Regarding application…Compromising. Vs. 10, “They did not dislodge the Canaanites living in Gezer; to this day the Canaanites live among the people of Ephraim but are required to do forced labor.” Question: Why didn’t the Ephraimites drive out the Canaanites living in Gezer? Some biblical scholars note that it was simply out of greed. By ensuring the Canaanites are put to work, this would result in material gain. Question: What’s the big deal? Not only was this direct disobedience (Deuteronomy 20:16) to driving out the nations, but these same Canaanites would rise up against them as the years progressed during the times of Judges. Brothers and sisters, we must exercise wisdom when it comes to determining if something is worth compromising over. One thing that really comes to mind is the compromising we make over relationships. With good intentions, people will make compromises about their future spouse. Sadly, those compromises (not a Christian, alcoholic, gambler, sexually promiscuous, etc.) can come back and destroy that marriage. Let us prayerfully consider what is in our life that could be a stumbling block that we should get rid of.
Vs. 1, “The allotment for the tribe of Judah, clan by clan, extended down to the territory of Edom, to the Desert of Zin in the extreme south.” Judah was the fourth son of Jacob and his mother was Leah. The tribe of Judah would produce King David and ultimately Jesus! The tribe of Judah would possess the largest allocated land. Judah would need to be large and strong, for they would be surrounded by enemies on each side (Moabites on the East, Edomites on the south, Amalekites on the southwest and the Philistines on the west). The intricate details of the distribution of the land show us that God’s hand of providence was upon them. It’s interesting to note that Jerusalem was still inhabited by another people: the Jebusites (vs. 63). It wouldn’t be until King David, that Jerusalem would be conquered. And lastly, lodged in between, is the story of Othniel (vs. 13-19) who would step up and help defeat those at Kiriath Sepher (vs. 16). Joshua would reward his relative Othniel (the first judge for Israel) and give his daughter Acsah to him in marriage.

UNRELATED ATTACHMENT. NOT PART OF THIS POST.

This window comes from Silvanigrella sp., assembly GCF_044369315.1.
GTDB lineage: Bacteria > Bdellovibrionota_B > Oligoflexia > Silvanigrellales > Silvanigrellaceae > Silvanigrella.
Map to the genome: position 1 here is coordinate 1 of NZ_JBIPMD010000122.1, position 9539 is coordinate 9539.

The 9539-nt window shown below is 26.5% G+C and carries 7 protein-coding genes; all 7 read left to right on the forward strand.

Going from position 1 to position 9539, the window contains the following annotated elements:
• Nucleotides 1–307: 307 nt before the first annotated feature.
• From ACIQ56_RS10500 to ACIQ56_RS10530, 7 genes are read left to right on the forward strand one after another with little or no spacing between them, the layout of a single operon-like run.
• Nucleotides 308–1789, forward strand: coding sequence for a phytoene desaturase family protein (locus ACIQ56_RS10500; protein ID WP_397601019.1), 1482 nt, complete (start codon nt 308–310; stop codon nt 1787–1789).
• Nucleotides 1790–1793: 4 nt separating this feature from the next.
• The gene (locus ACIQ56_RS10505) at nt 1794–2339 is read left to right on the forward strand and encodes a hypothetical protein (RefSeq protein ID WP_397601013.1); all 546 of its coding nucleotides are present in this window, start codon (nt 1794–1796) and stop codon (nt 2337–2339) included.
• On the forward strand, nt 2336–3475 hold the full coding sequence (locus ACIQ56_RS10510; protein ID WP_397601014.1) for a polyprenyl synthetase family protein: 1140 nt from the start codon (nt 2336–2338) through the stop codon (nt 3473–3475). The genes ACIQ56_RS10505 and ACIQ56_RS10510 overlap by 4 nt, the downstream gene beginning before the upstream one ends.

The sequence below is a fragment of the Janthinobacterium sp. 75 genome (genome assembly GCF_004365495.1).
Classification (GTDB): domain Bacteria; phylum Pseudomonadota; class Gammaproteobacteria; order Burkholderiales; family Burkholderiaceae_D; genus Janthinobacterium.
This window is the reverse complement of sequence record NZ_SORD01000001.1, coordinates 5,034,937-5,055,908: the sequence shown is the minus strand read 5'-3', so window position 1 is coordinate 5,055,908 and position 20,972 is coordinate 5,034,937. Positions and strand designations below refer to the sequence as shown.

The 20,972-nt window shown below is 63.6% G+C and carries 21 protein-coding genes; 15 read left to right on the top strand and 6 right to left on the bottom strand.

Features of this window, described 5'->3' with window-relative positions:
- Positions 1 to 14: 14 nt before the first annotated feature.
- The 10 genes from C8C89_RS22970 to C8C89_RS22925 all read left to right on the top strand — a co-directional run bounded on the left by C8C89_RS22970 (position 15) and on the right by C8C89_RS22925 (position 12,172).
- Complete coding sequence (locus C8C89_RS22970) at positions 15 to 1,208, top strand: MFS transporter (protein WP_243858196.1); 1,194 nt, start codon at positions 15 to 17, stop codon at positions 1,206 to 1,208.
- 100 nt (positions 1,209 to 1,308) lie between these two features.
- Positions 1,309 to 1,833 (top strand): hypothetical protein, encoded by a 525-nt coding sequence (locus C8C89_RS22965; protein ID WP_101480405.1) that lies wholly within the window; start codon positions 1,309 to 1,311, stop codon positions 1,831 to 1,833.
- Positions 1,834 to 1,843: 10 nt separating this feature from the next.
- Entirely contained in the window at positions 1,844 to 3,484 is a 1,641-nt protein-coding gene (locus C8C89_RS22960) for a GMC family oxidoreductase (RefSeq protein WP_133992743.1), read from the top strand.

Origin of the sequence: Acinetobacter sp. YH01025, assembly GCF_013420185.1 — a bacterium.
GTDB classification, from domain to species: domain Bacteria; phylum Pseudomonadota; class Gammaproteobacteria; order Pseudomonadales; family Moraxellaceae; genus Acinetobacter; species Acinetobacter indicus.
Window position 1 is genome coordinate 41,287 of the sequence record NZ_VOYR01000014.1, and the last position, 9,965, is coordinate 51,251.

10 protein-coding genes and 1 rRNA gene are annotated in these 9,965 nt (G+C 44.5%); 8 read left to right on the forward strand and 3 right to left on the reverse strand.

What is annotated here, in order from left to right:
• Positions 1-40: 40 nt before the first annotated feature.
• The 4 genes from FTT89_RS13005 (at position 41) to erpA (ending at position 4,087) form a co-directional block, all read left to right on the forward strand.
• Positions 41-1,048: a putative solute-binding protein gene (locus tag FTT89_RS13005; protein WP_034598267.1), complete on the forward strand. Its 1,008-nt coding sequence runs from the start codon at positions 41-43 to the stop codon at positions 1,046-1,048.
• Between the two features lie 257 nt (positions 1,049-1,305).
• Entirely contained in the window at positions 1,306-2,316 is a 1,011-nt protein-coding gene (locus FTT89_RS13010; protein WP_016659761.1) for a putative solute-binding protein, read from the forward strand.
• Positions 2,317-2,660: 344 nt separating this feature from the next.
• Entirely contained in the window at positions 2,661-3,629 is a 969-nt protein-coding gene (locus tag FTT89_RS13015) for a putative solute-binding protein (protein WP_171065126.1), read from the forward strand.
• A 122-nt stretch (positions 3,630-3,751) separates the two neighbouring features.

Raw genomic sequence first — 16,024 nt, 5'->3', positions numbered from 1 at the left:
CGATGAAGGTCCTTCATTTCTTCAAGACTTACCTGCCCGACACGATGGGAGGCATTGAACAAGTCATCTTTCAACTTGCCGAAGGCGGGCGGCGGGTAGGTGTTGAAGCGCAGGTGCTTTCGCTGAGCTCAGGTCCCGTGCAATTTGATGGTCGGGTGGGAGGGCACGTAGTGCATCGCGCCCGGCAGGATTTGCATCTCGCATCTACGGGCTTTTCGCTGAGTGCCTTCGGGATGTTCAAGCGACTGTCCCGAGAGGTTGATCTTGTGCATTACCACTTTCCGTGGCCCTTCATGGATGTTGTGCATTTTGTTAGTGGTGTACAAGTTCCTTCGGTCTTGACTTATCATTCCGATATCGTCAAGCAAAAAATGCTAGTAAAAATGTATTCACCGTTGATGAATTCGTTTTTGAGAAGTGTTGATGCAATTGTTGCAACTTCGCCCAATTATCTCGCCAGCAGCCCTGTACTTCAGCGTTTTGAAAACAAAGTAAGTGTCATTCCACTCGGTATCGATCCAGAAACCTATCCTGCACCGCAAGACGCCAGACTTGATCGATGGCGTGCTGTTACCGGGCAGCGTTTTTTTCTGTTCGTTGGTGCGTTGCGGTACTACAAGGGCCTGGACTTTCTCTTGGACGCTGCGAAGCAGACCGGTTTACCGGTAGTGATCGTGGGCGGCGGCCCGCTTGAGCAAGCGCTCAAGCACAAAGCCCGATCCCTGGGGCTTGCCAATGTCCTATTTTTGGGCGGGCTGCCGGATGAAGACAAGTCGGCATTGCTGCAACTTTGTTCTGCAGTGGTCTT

Regarding application…Seek and Ye Shall Find. Vs. 19, “She replied, “Do me a special favor. Since you have given me land in the Negev, give me also springs of water.” So Caleb gave her the upper and lower springs.” They say, “The apple doesn’t fall far from the tree.” Acsah (Caleb’s daughter) would follow in the footsteps of her father (Joshua 14:12) and boldly ask for special favor. Because she sought, her request was granted. Now, certainly that doesn’t apply to all things in life. But, if Caleb an earthly father would grant his daughter special favor, how much more will our Heavenly Father give (Luke 11:9-13)? Question: Was do you seek in your life? Is God granting your request? As we grow and mature in our spiritual lives, His desires become our desires. Take time today to actively seek what God wants in your life.